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The Divine Mrs. V

STYLISH PAIR: Diana and Reed Vreeland--her stylish, urbane husband with whom she had two sons, and whose death in 1966 devastated her--on the steps of the Southampton Bathing Corporation in the late forties.

After the war, Reed returned to Manhattan, and the couple resumed a schedule filled with chic parties animated by their coterie of society friends -- C. Z. Guest, Cecil Beaton, Cole Porter. By 1955 the crowd was dining at the Vreelands' new apartment at 550 Park Avenue. The living room was bloodred; as Diana announced: "I want this place to look like a garden, but a garden in hell." Scarlet chintz covered with brilliant Persian flowers cloaked the room. Red carpeting spread over the floors of the living room and hallway. As Vreeland pointed out, "Red is the great clarifier -- bright and revealing. I can't imagine becoming bored with red -- it would be like becoming bored with the person you love."

To 21-year-old Ali McGraw, the apartment represented a world filled with enticing possibilities. In 1960, McGraw, a recent Wellesley graduate, was Vreeland's assistant. Picking up her boss's portfolio every morning, she was greeted by the scent of Rigaud candles, good oatmeal, and bath soap: "I would drink in the sight of things, the Persian miniatures, the photographs of everyone I had ever heard of, the Scottish snuff horns." She realized, she says, that she "had everything to learn."

By the end of the fifties, Vreeland herself was itching to take on new challenges. As Carmel Snow prepared to resign her post at Harper's Bazaar, Vreeland was keen to get her job. Hearst executives had other ideas. According to Adrian Allen, art director Alexey Brodovitch's assistant, Snow warned Bazaar's higher-ups that Vreeland "was a brilliant fashion editor who should never, ever, be editor-in-chief of a magazine." In late 1957, they chose to bring in Nancy White, Carmel Snow's niece. When Vreeland learned of White's appointment, she said, "We needed an artist and they sent us a house-painter."

Though she stuck it out for four more years, by early March 1962, the rumor began circulating that Diana Vreeland was leaving Bazaar. Sam Newhouse had bought Condé Nast, and, as one story has it, he hired Vreeland as a present to his wife, who wanted the best editor in the business for Vogue. In January 1963, Vreeland became Vogue's editor-in-chief.

Vreeland's humor and enthusiasm for the job immediately filled the nineteenth floor of the Graybar Building. According to former accessories editor Nuala Boylan, "A limousine would arrive, in the late morning or at lunchtime, and the door would snap open, and she would step out dressed in her usual head-to-foot black -- cashmere sweater, black wrap skirt, the pointed shoes, now famous, that were polished on the bottoms. The hands were beautifully manicured, the hair just so. It was a helmet -- once when her maid bumped into it by mistake with a tray, it clinked. And waiting at the curb, there would always be one assistant. . . . We would hear the clicking of feet and her loud voice over her shoulder dictating memos at a mile a minute."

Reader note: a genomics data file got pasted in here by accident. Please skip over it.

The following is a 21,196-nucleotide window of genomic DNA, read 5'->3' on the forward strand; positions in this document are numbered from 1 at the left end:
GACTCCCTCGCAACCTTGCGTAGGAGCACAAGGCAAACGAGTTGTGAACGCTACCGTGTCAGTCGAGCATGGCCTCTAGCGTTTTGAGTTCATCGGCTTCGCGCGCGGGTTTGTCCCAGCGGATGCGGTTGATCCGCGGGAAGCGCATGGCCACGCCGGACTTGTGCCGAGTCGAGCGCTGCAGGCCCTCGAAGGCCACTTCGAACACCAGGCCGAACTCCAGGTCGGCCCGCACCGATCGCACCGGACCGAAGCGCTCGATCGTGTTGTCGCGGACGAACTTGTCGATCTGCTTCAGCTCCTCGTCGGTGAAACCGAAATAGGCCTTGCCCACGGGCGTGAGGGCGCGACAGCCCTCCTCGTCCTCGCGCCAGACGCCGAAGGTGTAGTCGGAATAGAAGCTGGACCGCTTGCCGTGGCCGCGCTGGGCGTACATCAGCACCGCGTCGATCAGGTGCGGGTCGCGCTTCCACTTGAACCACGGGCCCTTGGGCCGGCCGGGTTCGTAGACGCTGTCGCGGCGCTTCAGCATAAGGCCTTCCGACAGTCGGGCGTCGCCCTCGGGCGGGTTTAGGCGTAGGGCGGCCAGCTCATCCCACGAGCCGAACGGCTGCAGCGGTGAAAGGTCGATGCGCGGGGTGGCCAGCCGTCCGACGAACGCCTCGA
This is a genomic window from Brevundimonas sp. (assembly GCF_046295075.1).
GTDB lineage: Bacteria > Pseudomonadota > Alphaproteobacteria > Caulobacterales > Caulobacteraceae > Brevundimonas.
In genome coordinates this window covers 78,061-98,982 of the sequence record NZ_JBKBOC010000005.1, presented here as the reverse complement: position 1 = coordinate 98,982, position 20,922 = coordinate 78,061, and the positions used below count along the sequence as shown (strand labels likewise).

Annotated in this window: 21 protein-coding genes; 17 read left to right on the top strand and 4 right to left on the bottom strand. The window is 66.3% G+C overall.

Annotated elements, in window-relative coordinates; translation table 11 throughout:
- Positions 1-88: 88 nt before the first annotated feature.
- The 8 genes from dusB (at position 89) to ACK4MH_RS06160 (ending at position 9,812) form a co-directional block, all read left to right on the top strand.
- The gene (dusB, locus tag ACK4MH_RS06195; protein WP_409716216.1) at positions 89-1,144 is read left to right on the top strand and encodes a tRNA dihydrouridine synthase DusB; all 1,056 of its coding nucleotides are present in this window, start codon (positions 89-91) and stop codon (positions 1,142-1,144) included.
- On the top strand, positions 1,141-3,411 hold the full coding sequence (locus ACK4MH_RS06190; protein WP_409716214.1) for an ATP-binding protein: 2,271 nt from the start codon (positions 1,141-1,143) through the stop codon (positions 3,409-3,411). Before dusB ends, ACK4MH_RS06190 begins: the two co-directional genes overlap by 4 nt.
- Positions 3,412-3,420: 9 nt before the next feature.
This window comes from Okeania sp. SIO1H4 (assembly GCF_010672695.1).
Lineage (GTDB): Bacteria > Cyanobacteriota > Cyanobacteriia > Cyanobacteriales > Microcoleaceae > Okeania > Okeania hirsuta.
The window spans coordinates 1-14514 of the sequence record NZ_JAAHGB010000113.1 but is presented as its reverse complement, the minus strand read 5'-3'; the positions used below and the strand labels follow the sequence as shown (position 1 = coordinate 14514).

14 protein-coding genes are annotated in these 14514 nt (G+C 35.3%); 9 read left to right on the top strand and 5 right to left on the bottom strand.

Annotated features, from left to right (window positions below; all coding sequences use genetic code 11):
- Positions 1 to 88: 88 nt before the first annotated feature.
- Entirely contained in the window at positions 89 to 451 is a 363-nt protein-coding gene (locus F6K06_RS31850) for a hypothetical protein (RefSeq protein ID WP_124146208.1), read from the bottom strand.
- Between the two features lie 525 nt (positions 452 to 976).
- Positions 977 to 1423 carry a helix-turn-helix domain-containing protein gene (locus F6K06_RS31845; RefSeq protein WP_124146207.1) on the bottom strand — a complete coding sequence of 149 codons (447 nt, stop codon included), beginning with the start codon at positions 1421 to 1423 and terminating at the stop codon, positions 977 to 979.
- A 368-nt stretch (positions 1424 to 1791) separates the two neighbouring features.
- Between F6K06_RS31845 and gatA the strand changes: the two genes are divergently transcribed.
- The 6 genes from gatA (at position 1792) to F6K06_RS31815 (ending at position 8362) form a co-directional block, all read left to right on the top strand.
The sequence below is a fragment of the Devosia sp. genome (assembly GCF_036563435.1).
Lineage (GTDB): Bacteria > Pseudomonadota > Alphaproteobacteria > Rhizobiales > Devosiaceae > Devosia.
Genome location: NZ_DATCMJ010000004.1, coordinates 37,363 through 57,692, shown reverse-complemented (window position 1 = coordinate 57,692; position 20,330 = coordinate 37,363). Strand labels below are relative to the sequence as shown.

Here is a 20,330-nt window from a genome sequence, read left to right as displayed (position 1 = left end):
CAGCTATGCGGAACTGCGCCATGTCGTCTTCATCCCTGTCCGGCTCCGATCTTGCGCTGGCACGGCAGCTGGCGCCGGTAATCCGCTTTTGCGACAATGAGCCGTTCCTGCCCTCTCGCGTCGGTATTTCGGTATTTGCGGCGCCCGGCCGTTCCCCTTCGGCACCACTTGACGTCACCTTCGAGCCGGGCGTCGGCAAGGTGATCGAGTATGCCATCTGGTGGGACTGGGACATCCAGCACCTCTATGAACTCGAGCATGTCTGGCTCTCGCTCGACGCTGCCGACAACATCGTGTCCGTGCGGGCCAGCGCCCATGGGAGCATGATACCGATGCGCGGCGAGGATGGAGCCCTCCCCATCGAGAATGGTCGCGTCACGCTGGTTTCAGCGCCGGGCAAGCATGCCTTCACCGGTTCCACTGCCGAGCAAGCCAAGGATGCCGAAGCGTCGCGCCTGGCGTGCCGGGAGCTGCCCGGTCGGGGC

Her secretary from 1964 to 1969, Felicity Clark, remembers an urgent memo, "a two-liner saying, 'Bring me shoes with chains on them.' Someone would come in swearing, saying, 'What's she on about now? There's no such thing as a shoe with a chain on it!' But you know, in six months' time everybody was wearing a shoe with a chain on it!" Another of Vreeland's memos stated that the Vogue staff should all wear bells at the office, according to fashion editor Carrie Donovan: "You know the sort of bells. Bells little kittens wear so they don't get lost in closets." So all the young women bought little bells, draping them around their necks and waists. "By the time she came in, we were all walking around with bells on. She pretended she didn't notice anything."

Donovan was always impressed with the abundance of Vreeland's ideas, and the intuitive sense she had for her readers. When Donovan planned to do a presentation using long skirts, which she had just seen in the French ready-to-wear, Vreeland admonished her. "'Oh, no, Carrie, modern women aren't going to go for that. They have to drive kids to school.' She never went anywhere except in a chauffeur-driven car; still, she understood all that."

Vreeland loved the sixties; her eclectic style fit right in with the times. "The idea of beauty was changing," she said. "If you had a bump on your nose, it made no difference so long as you had a marvelous body and good carriage. You held your head high, and you were a beauty. . . . You knew how to water-ski, and how to take a jet plane fast in the morning, arrive anywhere, and be anyone when you got off."

Vreeland's enthusiasm about the jet plane propelled her into producing fantastic, far-flung -- and wildly expensive -- fashion stories. Photographers went with models to Asia, Africa, the Middle East. But Vreeland, a perfectionist, was not always happy with the results. Model Penelope Tree remembers: "In England one time, David Bailey and I worked really hard on some photographs -- three days and three nights. We flew to America and triumphantly slapped them down on her desk. She got out her white gloves and she looked through the light box.

" 'Bailey, they're great!' Then there was a long pause. 'But we can't use them.'

" 'You fucking old bag! Why not?'

" 'There's no languor in the lips!' "

"We were furious, but we had to laugh," continues Tree. "She rather liked being called an old bag by Bailey."